Beginning to break away

| | Comments (0)
"Heaven grant it be a better one; for, in good sooth, I hardly think to tarry with my flock through the flitting seasons of another year! But, touching your medicine, kind Sir, in my present frame of body I need it not." "I joy to hear it," answered the physician, "It may be that my remedies, so long administered in vain, begin now to take due effect. Happy man were I, and well deserving of New England's gratitude, could I achieve this cure!" (ch.20 p.184)

When I read this I felt excitement for Dimmesdale starting to break away getting ready to start anew. But couldn't help myself from translating the above quote into what may have been said in their heads in our language of today.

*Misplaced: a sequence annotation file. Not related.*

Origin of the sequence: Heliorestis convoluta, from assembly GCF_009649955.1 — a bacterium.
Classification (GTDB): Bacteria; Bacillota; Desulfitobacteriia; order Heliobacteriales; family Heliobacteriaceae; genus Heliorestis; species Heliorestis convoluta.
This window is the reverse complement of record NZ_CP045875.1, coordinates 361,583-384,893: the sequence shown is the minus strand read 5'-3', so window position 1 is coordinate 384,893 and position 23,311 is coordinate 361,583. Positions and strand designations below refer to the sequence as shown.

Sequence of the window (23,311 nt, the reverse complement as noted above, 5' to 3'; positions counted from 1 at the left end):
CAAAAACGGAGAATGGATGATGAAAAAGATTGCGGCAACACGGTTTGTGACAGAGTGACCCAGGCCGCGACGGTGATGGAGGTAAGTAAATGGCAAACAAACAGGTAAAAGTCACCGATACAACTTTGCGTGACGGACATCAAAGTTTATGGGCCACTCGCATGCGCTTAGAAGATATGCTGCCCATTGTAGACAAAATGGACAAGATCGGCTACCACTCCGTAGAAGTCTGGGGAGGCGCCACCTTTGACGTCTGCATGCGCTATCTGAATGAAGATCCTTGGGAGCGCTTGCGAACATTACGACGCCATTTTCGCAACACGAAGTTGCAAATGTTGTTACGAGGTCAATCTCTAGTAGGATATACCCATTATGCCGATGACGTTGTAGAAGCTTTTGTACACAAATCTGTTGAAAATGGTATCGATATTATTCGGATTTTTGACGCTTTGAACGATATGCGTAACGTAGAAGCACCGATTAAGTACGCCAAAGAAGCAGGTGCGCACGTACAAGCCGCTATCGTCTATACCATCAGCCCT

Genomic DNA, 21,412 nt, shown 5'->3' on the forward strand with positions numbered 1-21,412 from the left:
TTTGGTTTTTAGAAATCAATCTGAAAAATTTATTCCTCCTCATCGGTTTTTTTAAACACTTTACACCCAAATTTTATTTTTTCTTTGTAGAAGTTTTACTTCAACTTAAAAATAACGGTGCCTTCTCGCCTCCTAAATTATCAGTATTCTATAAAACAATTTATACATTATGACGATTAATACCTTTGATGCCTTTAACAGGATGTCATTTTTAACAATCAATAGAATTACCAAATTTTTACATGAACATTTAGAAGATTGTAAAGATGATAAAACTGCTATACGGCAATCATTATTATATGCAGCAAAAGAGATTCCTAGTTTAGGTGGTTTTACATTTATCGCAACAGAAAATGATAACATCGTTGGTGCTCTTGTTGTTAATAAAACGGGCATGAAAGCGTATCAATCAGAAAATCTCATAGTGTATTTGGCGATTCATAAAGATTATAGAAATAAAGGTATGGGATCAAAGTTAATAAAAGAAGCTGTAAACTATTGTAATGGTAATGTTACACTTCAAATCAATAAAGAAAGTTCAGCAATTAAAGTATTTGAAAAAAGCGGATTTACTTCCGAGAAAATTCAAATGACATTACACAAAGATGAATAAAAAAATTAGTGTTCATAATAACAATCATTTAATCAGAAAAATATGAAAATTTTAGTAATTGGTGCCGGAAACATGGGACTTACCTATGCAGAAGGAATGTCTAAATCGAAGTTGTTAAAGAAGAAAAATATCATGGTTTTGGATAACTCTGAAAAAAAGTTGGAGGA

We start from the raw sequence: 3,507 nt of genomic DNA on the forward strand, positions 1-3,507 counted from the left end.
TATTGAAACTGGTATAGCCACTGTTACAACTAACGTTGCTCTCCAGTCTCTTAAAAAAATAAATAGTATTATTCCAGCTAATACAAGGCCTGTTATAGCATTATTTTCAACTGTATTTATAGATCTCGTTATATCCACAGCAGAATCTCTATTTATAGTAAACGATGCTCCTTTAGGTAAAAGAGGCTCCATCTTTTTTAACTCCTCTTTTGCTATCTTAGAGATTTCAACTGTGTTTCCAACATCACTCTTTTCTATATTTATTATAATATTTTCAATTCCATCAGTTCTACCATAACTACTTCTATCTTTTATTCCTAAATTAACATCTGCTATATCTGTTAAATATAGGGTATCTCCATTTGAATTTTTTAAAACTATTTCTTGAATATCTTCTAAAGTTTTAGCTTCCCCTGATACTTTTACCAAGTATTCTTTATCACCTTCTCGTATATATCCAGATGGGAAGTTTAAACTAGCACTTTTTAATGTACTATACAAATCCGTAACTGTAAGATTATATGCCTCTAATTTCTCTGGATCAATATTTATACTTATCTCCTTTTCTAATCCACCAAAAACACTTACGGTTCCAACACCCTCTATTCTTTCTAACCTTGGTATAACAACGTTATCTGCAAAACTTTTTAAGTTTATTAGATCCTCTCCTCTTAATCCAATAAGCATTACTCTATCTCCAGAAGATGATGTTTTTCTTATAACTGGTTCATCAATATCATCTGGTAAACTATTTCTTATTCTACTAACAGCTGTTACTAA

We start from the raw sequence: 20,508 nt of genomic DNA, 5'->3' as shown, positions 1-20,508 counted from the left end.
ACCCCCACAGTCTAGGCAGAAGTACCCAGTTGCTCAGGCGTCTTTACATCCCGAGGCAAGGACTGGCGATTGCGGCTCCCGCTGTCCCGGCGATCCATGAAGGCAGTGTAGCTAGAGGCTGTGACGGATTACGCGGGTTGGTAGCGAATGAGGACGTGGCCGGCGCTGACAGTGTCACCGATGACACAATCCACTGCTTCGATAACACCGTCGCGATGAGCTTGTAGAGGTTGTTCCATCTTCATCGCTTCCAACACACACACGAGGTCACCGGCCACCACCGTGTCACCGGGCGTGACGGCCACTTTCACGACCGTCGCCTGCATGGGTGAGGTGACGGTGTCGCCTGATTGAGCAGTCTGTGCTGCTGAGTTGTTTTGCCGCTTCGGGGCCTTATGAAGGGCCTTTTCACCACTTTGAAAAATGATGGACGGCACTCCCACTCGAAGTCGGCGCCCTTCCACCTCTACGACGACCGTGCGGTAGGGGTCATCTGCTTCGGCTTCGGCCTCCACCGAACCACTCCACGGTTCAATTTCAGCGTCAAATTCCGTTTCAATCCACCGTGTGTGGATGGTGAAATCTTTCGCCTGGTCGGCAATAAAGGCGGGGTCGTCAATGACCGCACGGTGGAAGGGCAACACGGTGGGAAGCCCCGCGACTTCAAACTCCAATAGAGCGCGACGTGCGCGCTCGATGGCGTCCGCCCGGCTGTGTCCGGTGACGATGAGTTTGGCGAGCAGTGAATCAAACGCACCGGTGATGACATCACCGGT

I hope I do not offend.

Interpretation of Dimmesdale - "I'm done with this town and living this lie and I'm going to leave and begin a new part of my life. I know the "medicine" you have been giving me to heal has worsened my condition because I slept with your wife. So I'm also done taking it.

Interpretation of Chillingworth - "I don't want to out rightly admit that I have been punishing you so I'm going to act as though I'm so delighted you are feeling better and be overly happy to avoid giving any hint that I know Hester has told you who I really am."


Leave a comment


Type the characters you see in the picture above.